need project review

Will Fiveash William.Fiveash at
Mon Apr 7 20:50:09 EDT 2008

On Mon, Apr 07, 2008 at 05:32:58PM -0400, Jeffrey Hutzelman wrote:
> --On Monday, April 07, 2008 01:43:29 PM -0500 Will Fiveash 
> <William.Fiveash at> wrote:
>> On Fri, Apr 04, 2008 at 11:20:17AM -0400, Jeffrey Hutzelman wrote:
>>> --On Thursday, April 03, 2008 07:47:41 PM -0500 Will Fiveash
>>> <William.Fiveash at> wrote:
>>>> The KDC must be able to access the most recent master key in the
>>>> masterkey keytab given a principal name
>>> I'm afraid this doesn't make sense to me.  What does a principal name
>>> have  to do with retrieving the master key?  While a copy of the master
>>> key is by  convention stored in the KDB as the keys for a particular
>>> principal, and  the same convention might be followed here, the master
>>> key does not have a  "principal name".
>> As you point out currently the masterkey in the stash file is the same
>> as the key associated with the K/M principal.  Given krb5_kt_get_entry()
>> and krb5_kt_add_entry() will be used to access and modify the masterkey
>> keytab and require a principal argument, my thought is that the
>> krb5_db_def_fetch_mkey and krb5_def_store_mkey() will use the K/M
>> principal name as the argument to the krb5_kt*_entry() functions.
> That certainly makes sense as an implementation strategy, but I don't think 
> "given a principal name" makes any sense as part of a design constraint. 
> The actual requirement is "the KDC must be able to access the most recent 
> master key in the masterkey keytab<period>".

I see your point.  I'll modify the Functional Requirements to remove
mention of the principal.

>>> I think it is important that storing a new master key version be done
>>> safely, such that failure does not result in the old stash file being
>>> destroyed, even if it was old format.  Further, it might be argued that
>>> attempting to add a new master key to an old-format stash file should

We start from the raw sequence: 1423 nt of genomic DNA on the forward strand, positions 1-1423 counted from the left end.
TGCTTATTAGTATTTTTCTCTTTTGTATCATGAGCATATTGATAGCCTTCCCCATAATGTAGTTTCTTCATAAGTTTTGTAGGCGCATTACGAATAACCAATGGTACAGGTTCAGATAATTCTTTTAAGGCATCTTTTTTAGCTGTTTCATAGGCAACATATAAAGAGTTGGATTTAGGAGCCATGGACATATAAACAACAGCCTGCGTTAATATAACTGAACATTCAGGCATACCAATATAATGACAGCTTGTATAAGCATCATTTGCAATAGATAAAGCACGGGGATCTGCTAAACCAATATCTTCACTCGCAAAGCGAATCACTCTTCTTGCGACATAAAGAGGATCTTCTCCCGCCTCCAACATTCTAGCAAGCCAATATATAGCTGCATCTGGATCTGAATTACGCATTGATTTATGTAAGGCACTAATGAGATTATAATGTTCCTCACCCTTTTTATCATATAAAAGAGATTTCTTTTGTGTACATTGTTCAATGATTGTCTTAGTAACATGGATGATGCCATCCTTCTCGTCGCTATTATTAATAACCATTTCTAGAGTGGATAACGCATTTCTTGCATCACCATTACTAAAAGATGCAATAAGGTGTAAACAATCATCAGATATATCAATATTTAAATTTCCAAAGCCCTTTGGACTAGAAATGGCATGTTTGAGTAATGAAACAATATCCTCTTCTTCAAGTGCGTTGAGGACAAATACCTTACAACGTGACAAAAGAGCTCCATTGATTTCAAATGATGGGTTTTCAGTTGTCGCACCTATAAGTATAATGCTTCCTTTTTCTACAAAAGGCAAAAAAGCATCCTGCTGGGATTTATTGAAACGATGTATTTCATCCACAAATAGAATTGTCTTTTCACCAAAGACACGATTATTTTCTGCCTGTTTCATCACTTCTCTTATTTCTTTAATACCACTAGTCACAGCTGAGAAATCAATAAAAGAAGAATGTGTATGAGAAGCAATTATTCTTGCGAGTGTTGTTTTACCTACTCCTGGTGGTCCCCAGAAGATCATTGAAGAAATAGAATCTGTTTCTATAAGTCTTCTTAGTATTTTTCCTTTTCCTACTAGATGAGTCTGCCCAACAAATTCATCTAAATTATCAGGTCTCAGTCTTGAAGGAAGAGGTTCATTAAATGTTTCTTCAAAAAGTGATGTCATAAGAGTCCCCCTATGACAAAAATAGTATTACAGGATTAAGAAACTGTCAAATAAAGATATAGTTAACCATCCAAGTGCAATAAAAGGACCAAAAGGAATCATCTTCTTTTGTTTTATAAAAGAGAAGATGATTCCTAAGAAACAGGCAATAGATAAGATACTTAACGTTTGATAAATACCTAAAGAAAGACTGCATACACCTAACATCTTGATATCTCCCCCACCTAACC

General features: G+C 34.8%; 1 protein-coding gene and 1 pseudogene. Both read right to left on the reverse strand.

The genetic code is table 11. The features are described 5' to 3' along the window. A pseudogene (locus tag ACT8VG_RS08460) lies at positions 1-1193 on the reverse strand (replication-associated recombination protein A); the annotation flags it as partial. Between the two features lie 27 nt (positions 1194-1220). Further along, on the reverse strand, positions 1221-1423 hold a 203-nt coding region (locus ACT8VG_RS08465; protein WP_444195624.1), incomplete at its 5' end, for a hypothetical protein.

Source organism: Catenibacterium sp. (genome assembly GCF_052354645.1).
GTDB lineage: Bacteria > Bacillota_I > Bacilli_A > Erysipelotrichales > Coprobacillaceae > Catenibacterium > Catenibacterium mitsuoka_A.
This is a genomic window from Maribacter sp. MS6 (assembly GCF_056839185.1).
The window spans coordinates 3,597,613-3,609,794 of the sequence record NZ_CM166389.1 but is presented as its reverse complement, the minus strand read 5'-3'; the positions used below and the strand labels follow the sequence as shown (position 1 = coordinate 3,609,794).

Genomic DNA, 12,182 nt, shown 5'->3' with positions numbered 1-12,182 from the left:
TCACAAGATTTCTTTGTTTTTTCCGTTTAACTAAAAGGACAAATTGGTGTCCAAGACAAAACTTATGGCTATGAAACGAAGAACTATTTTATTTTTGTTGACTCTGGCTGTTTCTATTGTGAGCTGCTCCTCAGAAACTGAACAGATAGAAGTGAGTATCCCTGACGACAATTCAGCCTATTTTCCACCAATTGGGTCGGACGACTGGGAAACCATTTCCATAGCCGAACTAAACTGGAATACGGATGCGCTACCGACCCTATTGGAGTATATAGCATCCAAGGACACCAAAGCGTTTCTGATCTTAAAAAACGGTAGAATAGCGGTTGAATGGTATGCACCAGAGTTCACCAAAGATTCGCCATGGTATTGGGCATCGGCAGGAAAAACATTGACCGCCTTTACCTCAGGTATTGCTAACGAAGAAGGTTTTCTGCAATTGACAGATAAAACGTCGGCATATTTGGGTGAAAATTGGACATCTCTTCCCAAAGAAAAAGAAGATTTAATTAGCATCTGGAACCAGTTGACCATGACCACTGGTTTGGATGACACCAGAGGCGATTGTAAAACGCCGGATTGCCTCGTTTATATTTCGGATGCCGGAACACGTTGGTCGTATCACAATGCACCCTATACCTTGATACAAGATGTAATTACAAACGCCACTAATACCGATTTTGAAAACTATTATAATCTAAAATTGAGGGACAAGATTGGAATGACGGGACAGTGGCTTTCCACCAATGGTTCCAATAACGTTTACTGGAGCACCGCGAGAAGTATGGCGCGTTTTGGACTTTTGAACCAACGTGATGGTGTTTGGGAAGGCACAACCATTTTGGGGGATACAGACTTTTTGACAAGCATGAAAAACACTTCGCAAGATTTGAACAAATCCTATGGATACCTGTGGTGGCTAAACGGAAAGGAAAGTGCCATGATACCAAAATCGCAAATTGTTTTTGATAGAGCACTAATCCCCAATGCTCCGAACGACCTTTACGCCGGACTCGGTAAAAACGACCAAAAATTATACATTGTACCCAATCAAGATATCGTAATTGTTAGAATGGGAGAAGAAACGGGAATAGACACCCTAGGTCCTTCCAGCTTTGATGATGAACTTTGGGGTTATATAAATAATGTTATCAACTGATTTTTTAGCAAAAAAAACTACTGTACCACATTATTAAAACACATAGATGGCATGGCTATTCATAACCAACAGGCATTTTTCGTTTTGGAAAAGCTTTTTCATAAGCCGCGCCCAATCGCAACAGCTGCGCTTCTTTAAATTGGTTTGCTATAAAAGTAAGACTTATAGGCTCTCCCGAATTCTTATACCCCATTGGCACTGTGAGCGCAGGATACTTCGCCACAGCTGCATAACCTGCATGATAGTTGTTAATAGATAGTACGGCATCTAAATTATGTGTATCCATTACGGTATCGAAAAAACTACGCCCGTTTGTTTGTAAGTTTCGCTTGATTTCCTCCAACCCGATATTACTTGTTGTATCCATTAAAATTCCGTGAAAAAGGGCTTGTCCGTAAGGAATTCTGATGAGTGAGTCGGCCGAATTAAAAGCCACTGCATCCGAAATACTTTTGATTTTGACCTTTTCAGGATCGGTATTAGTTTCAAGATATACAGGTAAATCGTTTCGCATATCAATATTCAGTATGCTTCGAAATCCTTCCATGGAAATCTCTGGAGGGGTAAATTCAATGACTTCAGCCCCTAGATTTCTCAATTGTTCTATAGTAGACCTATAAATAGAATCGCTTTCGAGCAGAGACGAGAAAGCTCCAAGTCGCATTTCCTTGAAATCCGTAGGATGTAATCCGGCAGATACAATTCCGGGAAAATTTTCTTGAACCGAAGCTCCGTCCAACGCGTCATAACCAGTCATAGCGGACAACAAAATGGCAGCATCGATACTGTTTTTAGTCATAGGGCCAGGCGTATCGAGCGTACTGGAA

>>> result in a keytab containing both the previous key and the newly-added
>>> one.
>> How about I modify the design to create a temp masterkey keytab and then
>> moving it to it's standard filename?
> I think this is slightly better than moving the old stash file aside first, 
> because it doesn't have any points where failure would leave us with no 
> stash file.  On the other hand, if the system crashes it's always possible 
> the filesystem will screw us, and if you're changing the key you want to 
> move the new database in "at the same time", which is impossible, so maybe 
> I'm worrying too much.

Well, a full filesystem error is a real concern so it's a good idea to
make sure the keytab is created properly before replacing the original
stash file.

> Mostly I was concerned that the old stash not be destroyed while it is 
> still needed, because it's possible the admin does _not_ know the key (he 
> doesn't know he needs to, or the password was forgotten by soemone who left 
> a few years ago), and losing your master key is bad.

True but given disks have been known to go bad you have to think the
admin is playing Russian roulette if they don't have a backup.

>>> IMHO there needs to be a tool to convert back to the old stash format.
>>> Managing a transition is much harder when you can't back out the change
>>> if  there is a problem.
>> Understand that I am not proposing that upgrading the KDC code will
>> automagically change the stash file format.
> No, but Nico was.  As long as you don't do automagic conversion, the 
> rollback tool is merely a nice-to-have, rather than essential.

That's cool, I just wanted to make sure people weren't confused about my

Will Fiveash
Sun Microsystems Inc.

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